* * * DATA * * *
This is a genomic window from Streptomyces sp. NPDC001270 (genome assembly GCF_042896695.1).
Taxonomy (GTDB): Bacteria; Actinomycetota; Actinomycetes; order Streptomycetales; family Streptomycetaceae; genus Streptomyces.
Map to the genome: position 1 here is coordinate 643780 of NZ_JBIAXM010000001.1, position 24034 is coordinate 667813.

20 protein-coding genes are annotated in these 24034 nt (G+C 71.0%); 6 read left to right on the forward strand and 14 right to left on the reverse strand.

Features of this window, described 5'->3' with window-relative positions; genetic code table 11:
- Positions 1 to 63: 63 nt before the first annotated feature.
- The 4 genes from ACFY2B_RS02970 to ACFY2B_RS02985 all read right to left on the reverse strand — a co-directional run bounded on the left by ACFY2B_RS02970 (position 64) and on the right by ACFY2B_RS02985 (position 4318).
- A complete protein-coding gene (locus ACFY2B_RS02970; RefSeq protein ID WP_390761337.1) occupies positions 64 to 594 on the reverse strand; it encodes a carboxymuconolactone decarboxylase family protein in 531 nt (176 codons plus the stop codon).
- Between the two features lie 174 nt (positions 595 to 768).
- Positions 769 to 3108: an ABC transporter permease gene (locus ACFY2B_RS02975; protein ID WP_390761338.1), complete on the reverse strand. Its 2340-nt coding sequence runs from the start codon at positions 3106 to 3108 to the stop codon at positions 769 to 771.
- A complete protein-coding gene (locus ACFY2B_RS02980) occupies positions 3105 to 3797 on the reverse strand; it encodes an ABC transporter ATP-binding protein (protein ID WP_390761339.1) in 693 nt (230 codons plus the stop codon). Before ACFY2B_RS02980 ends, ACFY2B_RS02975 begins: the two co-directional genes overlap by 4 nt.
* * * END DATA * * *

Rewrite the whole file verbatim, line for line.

This is a genomic window from Streptomyces sp. NPDC001270 (genome assembly GCF_042896695.1).
Taxonomy (GTDB): Bacteria; Actinomycetota; Actinomycetes; order Streptomycetales; family Streptomycetaceae; genus Streptomyces.
Map to the genome: position 1 here is coordinate 643780 of NZ_JBIAXM010000001.1, position 24034 is coordinate 667813.

20 protein-coding genes are annotated in these 24034 nt (G+C 71.0%); 6 read left to right on the forward strand and 14 right to left on the reverse strand.

Features of this window, described 5'->3' with window-relative positions; genetic code table 11:
- Positions 1 to 63: 63 nt before the first annotated feature.
- The 4 genes from ACFY2B_RS02970 to ACFY2B_RS02985 all read right to left on the reverse strand — a co-directional run bounded on the left by ACFY2B_RS02970 (position 64) and on the right by ACFY2B_RS02985 (position 4318).
- A complete protein-coding gene (locus ACFY2B_RS02970; RefSeq protein ID WP_390761337.1) occupies positions 64 to 594 on the reverse strand; it encodes a carboxymuconolactone decarboxylase family protein in 531 nt (176 codons plus the stop codon).
- Between the two features lie 174 nt (positions 595 to 768).
- Positions 769 to 3108: an ABC transporter permease gene (locus ACFY2B_RS02975; protein ID WP_390761338.1), complete on the reverse strand. Its 2340-nt coding sequence runs from the start codon at positions 3106 to 3108 to the stop codon at positions 769 to 771.
- A complete protein-coding gene (locus ACFY2B_RS02980) occupies positions 3105 to 3797 on the reverse strand; it encodes an ABC transporter ATP-binding protein (protein ID WP_390761339.1) in 693 nt (230 codons plus the stop codon). Before ACFY2B_RS02980 ends, ACFY2B_RS02975 begins: the two co-directional genes overlap by 4 nt.